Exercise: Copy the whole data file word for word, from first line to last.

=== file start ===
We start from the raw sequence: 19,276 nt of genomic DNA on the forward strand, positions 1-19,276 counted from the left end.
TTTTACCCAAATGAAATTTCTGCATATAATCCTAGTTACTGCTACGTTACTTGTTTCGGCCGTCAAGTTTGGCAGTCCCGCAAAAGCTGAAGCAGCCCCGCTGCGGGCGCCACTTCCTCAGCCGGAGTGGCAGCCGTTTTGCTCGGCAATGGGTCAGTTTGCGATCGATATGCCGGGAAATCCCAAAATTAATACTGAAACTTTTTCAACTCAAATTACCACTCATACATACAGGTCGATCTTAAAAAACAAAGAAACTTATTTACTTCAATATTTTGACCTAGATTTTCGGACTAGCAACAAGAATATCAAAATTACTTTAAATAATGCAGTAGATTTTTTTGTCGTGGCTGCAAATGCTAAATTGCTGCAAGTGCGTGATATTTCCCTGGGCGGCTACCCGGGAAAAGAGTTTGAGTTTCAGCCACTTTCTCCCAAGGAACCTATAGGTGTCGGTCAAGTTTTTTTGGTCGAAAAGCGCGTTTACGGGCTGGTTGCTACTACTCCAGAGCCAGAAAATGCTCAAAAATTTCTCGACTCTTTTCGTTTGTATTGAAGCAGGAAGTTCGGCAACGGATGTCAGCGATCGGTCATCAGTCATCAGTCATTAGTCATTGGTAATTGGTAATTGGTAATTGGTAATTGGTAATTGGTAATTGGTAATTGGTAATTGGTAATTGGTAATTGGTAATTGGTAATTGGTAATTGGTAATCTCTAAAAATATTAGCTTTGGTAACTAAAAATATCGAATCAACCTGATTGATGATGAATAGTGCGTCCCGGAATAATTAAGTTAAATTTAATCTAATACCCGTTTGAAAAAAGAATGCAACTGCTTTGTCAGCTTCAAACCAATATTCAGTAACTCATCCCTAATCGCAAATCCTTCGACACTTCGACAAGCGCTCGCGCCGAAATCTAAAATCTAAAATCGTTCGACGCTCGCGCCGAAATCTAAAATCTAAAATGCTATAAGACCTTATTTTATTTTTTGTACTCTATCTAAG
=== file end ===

We start from the raw sequence: 19,276 nt of genomic DNA on the forward strand, positions 1-19,276 counted from the left end.
TTTTACCCAAATGAAATTTCTGCATATAATCCTAGTTACTGCTACGTTACTTGTTTCGGCCGTCAAGTTTGGCAGTCCCGCAAAAGCTGAAGCAGCCCCGCTGCGGGCGCCACTTCCTCAGCCGGAGTGGCAGCCGTTTTGCTCGGCAATGGGTCAGTTTGCGATCGATATGCCGGGAAATCCCAAAATTAATACTGAAACTTTTTCAACTCAAATTACCACTCATACATACAGGTCGATCTTAAAAAACAAAGAAACTTATTTACTTCAATATTTTGACCTAGATTTTCGGACTAGCAACAAGAATATCAAAATTACTTTAAATAATGCAGTAGATTTTTTTGTCGTGGCTGCAAATGCTAAATTGCTGCAAGTGCGTGATATTTCCCTGGGCGGCTACCCGGGAAAAGAGTTTGAGTTTCAGCCACTTTCTCCCAAGGAACCTATAGGTGTCGGTCAAGTTTTTTTGGTCGAAAAGCGCGTTTACGGGCTGGTTGCTACTACTCCAGAGCCAGAAAATGCTCAAAAATTTCTCGACTCTTTTCGTTTGTATTGAAGCAGGAAGTTCGGCAACGGATGTCAGCGATCGGTCATCAGTCATCAGTCATTAGTCATTGGTAATTGGTAATTGGTAATTGGTAATTGGTAATTGGTAATTGGTAATTGGTAATTGGTAATTGGTAATTGGTAATTGGTAATTGGTAATTGGTAATCTCTAAAAATATTAGCTTTGGTAACTAAAAATATCGAATCAACCTGATTGATGATGAATAGTGCGTCCCGGAATAATTAAGTTAAATTTAATCTAATACCCGTTTGAAAAAAGAATGCAACTGCTTTGTCAGCTTCAAACCAATATTCAGTAACTCATCCCTAATCGCAAATCCTTCGACACTTCGACAAGCGCTCGCGCCGAAATCTAAAATCTAAAATCGTTCGACGCTCGCGCCGAAATCTAAAATCTAAAATGCTATAAGACCTTATTTTATTTTTTGTACTCTATCTAAG